When you’ve got dry, itchy skin during the winter, nothing beats a good scratch. But what exactly is going on in your body when you scratch an itch that makes it feel so darn satisfying?
First, know that winter itch is definitely a thing. As the temperature drops and you crank up the heat, exposure to air that’s too cold and too dry can break down your skin barrier (aka your outermost layer of skin).
“We now know that this kind of irritation can cause the release of a variety of pro-inflammatory molecules from the skin, some of which can directly activate your sensory nerves to trigger itch sensation,” says Brian Kim, M.D., co-director at the Center for the Study of Itch & Sensory Disorders at Washington University School of Medicine. That’s why winter sweaters and fragrance-heavy body washes tend to be particularly itch-inducing during colder weather months (check out some better body washes here).
Why does it feel so good to scratch an itch?
Weirdly, science hasn’t totally nailed that down yet. However, there is evidence that scratching causes the release of serotonin in the brain (the neurotransmitter responsible for feelings of happiness and satisfaction that some antidepressants try to keep more of in your brain in order to make you feel better), Dr. Kim says.
When your skin gets irritated, a specific set of nerve fibers sends signals to your brain and spinal cord that cue you to scratch an itch. But when your fingernails scrape against your skin, you’re actually causing a little pain. As a result, nerve fibers send pain signals to your brain which temporarily suppress the itching sensation. “In other words, pain helps cut off the signals of itch going to the central nervous system,” says Dr. Kim.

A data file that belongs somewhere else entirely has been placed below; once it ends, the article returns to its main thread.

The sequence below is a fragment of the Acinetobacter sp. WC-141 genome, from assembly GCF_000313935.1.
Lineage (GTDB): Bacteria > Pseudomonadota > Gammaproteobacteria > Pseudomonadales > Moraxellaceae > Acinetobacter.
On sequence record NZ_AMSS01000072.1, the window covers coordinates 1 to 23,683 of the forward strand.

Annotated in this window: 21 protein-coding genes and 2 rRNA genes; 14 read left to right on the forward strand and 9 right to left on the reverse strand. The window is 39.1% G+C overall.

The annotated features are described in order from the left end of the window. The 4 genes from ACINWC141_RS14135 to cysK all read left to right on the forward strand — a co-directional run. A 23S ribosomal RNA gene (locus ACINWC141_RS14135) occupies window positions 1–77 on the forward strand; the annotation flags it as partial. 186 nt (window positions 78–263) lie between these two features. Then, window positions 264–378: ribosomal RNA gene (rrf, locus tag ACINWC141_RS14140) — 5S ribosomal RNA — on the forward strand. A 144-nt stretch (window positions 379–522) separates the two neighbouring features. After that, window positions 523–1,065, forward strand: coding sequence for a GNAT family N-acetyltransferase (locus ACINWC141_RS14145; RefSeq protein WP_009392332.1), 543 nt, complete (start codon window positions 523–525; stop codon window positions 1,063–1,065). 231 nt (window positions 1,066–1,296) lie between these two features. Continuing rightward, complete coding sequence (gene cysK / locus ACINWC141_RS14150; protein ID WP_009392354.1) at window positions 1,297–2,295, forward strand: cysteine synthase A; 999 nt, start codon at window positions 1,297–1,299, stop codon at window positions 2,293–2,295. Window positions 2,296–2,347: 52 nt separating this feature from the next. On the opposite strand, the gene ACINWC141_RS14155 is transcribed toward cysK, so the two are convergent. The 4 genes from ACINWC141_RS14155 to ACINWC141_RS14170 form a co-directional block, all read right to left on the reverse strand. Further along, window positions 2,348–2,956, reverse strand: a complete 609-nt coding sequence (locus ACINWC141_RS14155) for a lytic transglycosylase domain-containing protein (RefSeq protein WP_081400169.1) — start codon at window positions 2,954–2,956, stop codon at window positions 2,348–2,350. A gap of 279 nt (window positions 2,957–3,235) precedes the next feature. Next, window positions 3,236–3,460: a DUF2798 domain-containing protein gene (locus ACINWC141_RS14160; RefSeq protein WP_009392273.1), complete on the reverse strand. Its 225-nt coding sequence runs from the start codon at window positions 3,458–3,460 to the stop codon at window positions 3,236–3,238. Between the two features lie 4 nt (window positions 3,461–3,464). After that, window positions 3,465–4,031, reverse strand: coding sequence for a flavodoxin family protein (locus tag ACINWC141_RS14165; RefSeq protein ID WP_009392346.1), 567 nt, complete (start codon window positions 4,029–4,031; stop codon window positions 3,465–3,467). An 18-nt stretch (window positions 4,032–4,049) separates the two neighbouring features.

In order to dull the pain that comes from scratching, your brain releases that feel-good dose of serotonin. “Many patients endorse feeling not just relief, but pleasure from scratching,” says Dr. Kim. In fact, some people living with intensely itchy skin conditions like lichen planus commonly describe scratching an itch as straight-up orgasmic, he says.
The downside of scratching an itch
If you’ve ever scratched a mosquito bite until it bled, you understand the dark side of the serotonin rush. While the initial mood boost feels great, it also ironically leads to more itchiness, says Dr. Kim. Basically, serotonin betrays you by leaping over from pain-sensing nerve cells to those that raise the intensity of your itch.
A simple fix: Stop the itch at the source by finishing off your back scratch with a moisturizing cream, ideally one that contains hydrating ingredients like jojoba oil, dimethicone, glycerin, or shea butter, per the American Academy of Dermatology Association (AAD). Your skin barrier will thank you, and you still get the good feeling from scratching the itch.